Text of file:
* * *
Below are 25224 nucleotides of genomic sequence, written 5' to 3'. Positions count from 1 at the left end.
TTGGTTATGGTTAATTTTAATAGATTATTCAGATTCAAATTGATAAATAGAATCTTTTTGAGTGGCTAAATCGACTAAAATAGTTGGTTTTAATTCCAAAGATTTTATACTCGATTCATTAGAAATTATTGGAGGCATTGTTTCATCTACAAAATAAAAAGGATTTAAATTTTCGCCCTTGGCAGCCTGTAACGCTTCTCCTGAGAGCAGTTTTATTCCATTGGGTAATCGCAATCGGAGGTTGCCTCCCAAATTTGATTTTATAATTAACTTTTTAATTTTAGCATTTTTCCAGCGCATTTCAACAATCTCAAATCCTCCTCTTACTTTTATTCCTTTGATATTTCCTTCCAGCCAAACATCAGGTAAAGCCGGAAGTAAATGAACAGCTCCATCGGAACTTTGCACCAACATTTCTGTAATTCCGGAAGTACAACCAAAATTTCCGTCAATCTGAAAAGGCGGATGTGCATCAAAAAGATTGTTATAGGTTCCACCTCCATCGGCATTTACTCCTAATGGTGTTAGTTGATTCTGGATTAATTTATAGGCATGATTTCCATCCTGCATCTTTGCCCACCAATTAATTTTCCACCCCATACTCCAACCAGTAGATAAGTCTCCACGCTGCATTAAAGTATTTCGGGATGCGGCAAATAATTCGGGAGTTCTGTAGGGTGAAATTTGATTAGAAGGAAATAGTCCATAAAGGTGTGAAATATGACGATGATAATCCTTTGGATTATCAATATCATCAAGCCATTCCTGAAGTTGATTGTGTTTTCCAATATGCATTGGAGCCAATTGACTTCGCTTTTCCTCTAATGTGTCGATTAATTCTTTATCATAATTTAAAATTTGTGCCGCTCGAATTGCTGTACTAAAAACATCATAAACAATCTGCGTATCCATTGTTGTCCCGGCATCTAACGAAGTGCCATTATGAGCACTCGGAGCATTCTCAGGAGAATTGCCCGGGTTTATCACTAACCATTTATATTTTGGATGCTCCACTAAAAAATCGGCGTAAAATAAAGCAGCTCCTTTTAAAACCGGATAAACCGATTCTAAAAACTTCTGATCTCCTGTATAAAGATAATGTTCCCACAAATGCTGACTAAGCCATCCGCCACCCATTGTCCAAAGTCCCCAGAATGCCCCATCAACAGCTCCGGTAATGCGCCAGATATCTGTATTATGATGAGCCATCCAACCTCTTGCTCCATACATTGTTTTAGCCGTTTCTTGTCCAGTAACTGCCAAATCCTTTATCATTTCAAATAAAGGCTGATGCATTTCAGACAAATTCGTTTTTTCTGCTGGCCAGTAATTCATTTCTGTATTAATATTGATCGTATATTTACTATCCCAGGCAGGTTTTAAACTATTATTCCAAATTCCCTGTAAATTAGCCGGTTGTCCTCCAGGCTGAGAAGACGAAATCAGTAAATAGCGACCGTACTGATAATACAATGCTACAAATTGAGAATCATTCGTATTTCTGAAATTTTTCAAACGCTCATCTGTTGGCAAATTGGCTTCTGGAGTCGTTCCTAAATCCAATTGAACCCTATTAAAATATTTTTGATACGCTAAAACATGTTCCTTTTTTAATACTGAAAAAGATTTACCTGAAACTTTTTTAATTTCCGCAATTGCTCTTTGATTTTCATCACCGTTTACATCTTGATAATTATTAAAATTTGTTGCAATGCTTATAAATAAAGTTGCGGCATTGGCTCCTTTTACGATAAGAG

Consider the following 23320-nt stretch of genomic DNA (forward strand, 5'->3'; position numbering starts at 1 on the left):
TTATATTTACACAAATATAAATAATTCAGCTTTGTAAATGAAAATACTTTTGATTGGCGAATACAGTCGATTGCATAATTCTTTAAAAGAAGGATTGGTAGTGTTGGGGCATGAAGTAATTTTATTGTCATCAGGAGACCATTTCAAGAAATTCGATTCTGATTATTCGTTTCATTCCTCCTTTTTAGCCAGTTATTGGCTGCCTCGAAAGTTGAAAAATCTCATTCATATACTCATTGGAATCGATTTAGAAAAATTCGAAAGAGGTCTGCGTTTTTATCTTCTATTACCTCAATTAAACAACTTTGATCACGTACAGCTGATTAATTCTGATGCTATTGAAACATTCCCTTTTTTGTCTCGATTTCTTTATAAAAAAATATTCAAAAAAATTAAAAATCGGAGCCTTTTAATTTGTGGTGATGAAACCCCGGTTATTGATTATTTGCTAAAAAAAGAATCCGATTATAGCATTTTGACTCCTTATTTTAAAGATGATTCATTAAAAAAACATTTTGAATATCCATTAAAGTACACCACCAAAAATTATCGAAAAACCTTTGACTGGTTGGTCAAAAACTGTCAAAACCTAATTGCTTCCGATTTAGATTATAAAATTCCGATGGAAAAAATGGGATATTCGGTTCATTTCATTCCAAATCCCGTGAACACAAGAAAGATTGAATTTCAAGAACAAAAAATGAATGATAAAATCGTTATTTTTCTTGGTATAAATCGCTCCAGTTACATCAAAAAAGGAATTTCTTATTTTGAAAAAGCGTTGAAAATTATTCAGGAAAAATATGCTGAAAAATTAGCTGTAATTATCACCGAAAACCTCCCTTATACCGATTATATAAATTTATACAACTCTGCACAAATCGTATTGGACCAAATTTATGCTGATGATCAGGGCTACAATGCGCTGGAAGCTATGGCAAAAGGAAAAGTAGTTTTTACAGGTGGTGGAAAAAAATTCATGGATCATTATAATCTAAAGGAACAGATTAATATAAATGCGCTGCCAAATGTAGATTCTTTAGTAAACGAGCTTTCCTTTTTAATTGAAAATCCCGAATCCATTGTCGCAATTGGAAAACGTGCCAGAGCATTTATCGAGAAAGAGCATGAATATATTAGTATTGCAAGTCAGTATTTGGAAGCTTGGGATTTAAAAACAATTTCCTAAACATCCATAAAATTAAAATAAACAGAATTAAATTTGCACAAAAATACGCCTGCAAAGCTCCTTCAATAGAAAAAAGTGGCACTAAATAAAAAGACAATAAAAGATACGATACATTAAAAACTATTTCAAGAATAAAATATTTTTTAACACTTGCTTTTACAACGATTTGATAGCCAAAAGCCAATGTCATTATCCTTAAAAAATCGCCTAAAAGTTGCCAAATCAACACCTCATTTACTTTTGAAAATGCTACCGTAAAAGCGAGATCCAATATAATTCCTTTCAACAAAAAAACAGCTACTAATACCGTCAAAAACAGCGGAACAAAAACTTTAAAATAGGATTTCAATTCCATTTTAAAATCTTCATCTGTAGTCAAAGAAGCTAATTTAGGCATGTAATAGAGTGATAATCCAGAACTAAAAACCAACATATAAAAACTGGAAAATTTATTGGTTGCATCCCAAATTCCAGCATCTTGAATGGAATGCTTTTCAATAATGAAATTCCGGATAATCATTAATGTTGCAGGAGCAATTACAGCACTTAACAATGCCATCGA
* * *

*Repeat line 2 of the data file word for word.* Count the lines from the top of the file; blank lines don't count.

TTGGTTATGGTTAATTTTAATAGATTATTCAGATTCAAATTGATAAATAGAATCTTTTTGAGTGGCTAAATCGACTAAAATAGTTGGTTTTAATTCCAAAGATTTTATACTCGATTCATTAGAAATTATTGGAGGCATTGTTTCATCTACAAAATAAAAAGGATTTAAATTTTCGCCCTTGGCAGCCTGTAACGCTTCTCCTGAGAGCAGTTTTATTCCATTGGGTAATCGCAATCGGAGGTTGCCTCCCAAATTTGATTTTATAATTAACTTTTTAATTTTAGCATTTTTCCAGCGCATTTCAACAATCTCAAATCCTCCTCTTACTTTTATTCCTTTGATATTTCCTTCCAGCCAAACATCAGGTAAAGCCGGAAGTAAATGAACAGCTCCATCGGAACTTTGCACCAACATTTCTGTAATTCCGGAAGTACAACCAAAATTTCCGTCAATCTGAAAAGGCGGATGTGCATCAAAAAGATTGTTATAGGTTCCACCTCCATCGGCATTTACTCCTAATGGTGTTAGTTGATTCTGGATTAATTTATAGGCATGATTTCCATCCTGCATCTTTGCCCACCAATTAATTTTCCACCCCATACTCCAACCAGTAGATAAGTCTCCACGCTGCATTAAAGTATTTCGGGATGCGGCAAATAATTCGGGAGTTCTGTAGGGTGAAATTTGATTAGAAGGAAATAGTCCATAAAGGTGTGAAATATGACGATGATAATCCTTTGGATTATCAATATCATCAAGCCATTCCTGAAGTTGATTGTGTTTTCCAATATGCATTGGAGCCAATTGACTTCGCTTTTCCTCTAATGTGTCGATTAATTCTTTATCATAATTTAAAATTTGTGCCGCTCGAATTGCTGTACTAAAAACATCATAAACAATCTGCGTATCCATTGTTGTCCCGGCATCTAACGAAGTGCCATTATGAGCACTCGGAGCATTCTCAGGAGAATTGCCCGGGTTTATCACTAACCATTTATATTTTGGATGCTCCACTAAAAAATCGGCGTAAAATAAAGCAGCTCCTTTTAAAACCGGATAAACCGATTCTAAAAACTTCTGATCTCCTGTATAAAGATAATGTTCCCACAAATGCTGACTAAGCCATCCGCCACCCATTGTCCAAAGTCCCCAGAATGCCCCATCAACAGCTCCGGTAATGCGCCAGATATCTGTATTATGATGAGCCATCCAACCTCTTGCTCCATACATTGTTTTAGCCGTTTCTTGTCCAGTAACTGCCAAATCCTTTATCATTTCAAATAAAGGCTGATGCATTTCAGACAAATTCGTTTTTTCTGCTGGCCAGTAATTCATTTCTGTATTAATATTGATCGTATATTTACTATCCCAGGCAGGTTTTAAACTATTATTCCAAATTCCCTGTAAATTAGCCGGTTGTCCTCCAGGCTGAGAAGACGAAATCAGTAAATAGCGACCGTACTGATAATACAATGCTACAAATTGAGAATCATTCGTATTTCTGAAATTTTTCAAACGCTCATCTGTTGGCAAATTGGCTTCTGGAGTCGTTCCTAAATCCAATTGAACCCTATTAAAATATTTTTGATACGCTAAAACATGTTCCTTTTTTAATACTGAAAAAGATTTACCTGAAACTTTTTTAATTTCCGCAATTGCTCTTTGATTTTCATCACCGTTTACATCTTGATAATTATTAAAATTTGTTGCAATGCTTATAAATAAAGTTGCGGCATTGGCTCCTTTTACGATAAGAG